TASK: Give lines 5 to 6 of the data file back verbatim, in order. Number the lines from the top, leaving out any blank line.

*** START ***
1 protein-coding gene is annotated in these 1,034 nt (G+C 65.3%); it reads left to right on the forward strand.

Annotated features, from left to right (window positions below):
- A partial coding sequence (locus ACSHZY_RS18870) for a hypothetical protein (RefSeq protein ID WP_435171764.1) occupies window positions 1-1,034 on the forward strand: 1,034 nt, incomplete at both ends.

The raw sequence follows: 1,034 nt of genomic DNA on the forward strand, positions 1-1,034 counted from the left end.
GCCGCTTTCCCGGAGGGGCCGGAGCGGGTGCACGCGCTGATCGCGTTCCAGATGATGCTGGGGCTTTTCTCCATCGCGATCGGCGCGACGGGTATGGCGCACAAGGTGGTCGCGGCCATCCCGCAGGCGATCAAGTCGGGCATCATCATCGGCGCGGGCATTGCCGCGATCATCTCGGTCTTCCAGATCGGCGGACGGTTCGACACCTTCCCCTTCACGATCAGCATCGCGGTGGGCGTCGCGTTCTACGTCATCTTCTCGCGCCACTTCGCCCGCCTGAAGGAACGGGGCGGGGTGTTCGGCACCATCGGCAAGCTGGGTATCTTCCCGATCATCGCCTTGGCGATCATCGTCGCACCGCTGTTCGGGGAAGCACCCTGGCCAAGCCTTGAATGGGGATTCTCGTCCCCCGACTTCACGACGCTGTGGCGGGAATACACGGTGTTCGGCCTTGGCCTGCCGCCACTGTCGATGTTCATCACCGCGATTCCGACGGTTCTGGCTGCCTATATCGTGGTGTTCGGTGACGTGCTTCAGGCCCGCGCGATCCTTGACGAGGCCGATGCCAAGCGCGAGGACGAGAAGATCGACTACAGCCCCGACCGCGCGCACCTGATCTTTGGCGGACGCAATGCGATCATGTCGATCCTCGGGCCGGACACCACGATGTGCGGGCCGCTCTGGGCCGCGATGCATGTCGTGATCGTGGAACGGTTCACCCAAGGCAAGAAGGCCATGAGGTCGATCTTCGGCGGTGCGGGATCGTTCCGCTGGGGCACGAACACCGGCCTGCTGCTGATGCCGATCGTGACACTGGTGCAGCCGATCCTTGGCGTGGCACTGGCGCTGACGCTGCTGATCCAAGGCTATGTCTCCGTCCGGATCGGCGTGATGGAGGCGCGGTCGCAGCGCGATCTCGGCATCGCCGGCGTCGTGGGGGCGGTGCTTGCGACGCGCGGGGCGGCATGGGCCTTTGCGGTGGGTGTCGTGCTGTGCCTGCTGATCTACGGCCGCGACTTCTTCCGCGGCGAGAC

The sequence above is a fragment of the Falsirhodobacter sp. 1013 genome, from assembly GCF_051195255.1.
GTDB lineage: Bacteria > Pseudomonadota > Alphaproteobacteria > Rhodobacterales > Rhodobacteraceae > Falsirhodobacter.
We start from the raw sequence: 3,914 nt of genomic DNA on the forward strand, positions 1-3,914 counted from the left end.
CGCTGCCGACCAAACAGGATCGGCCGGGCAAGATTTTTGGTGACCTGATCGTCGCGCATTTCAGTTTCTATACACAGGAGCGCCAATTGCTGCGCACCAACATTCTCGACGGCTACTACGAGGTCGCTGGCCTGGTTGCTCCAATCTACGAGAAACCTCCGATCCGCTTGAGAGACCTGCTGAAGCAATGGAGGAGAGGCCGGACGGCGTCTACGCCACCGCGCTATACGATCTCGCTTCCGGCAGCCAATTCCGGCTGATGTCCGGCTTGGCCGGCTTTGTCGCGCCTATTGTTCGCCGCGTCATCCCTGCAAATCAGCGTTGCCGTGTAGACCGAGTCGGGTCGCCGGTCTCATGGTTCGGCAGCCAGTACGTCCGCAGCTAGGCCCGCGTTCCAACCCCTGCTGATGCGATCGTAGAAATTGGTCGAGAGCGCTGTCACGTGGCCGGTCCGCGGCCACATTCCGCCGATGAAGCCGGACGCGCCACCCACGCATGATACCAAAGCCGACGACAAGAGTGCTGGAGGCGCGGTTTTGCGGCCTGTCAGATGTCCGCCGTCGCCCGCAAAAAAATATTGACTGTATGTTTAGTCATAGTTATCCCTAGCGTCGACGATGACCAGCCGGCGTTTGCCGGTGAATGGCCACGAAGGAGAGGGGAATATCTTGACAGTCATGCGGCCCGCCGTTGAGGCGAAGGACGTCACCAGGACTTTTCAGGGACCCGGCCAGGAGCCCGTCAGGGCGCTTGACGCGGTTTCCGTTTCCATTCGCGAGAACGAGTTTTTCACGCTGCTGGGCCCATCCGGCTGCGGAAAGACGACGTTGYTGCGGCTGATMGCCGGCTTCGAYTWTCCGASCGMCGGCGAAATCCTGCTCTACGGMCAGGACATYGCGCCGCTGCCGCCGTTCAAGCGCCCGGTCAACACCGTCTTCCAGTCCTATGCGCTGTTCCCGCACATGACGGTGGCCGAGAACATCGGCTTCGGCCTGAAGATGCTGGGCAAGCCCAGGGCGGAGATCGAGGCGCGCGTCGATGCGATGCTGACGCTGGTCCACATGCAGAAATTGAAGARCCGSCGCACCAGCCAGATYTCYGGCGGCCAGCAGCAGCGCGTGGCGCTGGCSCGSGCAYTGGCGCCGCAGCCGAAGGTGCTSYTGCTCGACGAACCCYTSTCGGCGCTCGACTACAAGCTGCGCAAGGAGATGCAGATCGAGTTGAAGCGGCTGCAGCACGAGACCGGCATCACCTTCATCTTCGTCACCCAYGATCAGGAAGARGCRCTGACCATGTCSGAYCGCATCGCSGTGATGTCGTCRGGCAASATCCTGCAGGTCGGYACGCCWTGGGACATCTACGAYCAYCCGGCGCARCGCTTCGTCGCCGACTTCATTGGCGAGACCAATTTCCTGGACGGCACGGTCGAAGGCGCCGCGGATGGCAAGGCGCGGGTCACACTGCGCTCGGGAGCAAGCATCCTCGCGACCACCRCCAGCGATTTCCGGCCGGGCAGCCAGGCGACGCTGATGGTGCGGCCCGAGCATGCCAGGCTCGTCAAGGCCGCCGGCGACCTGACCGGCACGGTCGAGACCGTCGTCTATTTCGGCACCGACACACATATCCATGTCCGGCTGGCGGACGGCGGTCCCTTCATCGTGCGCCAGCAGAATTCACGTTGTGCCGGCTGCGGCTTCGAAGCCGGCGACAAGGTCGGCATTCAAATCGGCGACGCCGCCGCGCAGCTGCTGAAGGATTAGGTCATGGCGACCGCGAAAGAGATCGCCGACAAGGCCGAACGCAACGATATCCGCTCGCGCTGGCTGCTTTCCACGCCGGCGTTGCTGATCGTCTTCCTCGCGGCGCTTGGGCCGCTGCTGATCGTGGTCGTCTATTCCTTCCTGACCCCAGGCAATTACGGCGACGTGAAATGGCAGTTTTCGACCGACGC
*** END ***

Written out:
GCCGCTTTCCCGGAGGGGCCGGAGCGGGTGCACGCGCTGATCGCGTTCCAGATGATGCTGGGGCTTTTCTCCATCGCGATCGGCGCGACGGGTATGGCGCACAAGGTGGTCGCGGCCATCCCGCAGGCGATCAAGTCGGGCATCATCATCGGCGCGGGCATTGCCGCGATCATCTCGGTCTTCCAGATCGGCGGACGGTTCGACACCTTCCCCTTCACGATCAGCATCGCGGTGGGCGTCGCGTTCTACGTCATCTTCTCGCGCCACTTCGCCCGCCTGAAGGAACGGGGCGGGGTGTTCGGCACCATCGGCAAGCTGGGTATCTTCCCGATCATCGCCTTGGCGATCATCGTCGCACCGCTGTTCGGGGAAGCACCCTGGCCAAGCCTTGAATGGGGATTCTCGTCCCCCGACTTCACGACGCTGTGGCGGGAATACACGGTGTTCGGCCTTGGCCTGCCGCCACTGTCGATGTTCATCACCGCGATTCCGACGGTTCTGGCTGCCTATATCGTGGTGTTCGGTGACGTGCTTCAGGCCCGCGCGATCCTTGACGAGGCCGATGCCAAGCGCGAGGACGAGAAGATCGACTACAGCCCCGACCGCGCGCACCTGATCTTTGGCGGACGCAATGCGATCATGTCGATCCTCGGGCCGGACACCACGATGTGCGGGCCGCTCTGGGCCGCGATGCATGTCGTGATCGTGGAACGGTTCACCCAAGGCAAGAAGGCCATGAGGTCGATCTTCGGCGGTGCGGGATCGTTCCGCTGGGGCACGAACACCGGCCTGCTGCTGATGCCGATCGTGACACTGGTGCAGCCGATCCTTGGCGTGGCACTGGCGCTGACGCTGCTGATCCAAGGCTATGTCTCCGTCCGGATCGGCGTGATGGAGGCGCGGTCGCAGCGCGATCTCGGCATCGCCGGCGTCGTGGGGGCGGTGCTTGCGACGCGCGGGGCGGCATGGGCCTTTGCGGTGGGTGTCGTGCTGTGCCTGCTGATCTACGGCCGCGACTTCTTCCGCGGCGAGAC

The sequence above is a fragment of the Falsirhodobacter sp. 1013 genome, from assembly GCF_051195255.1.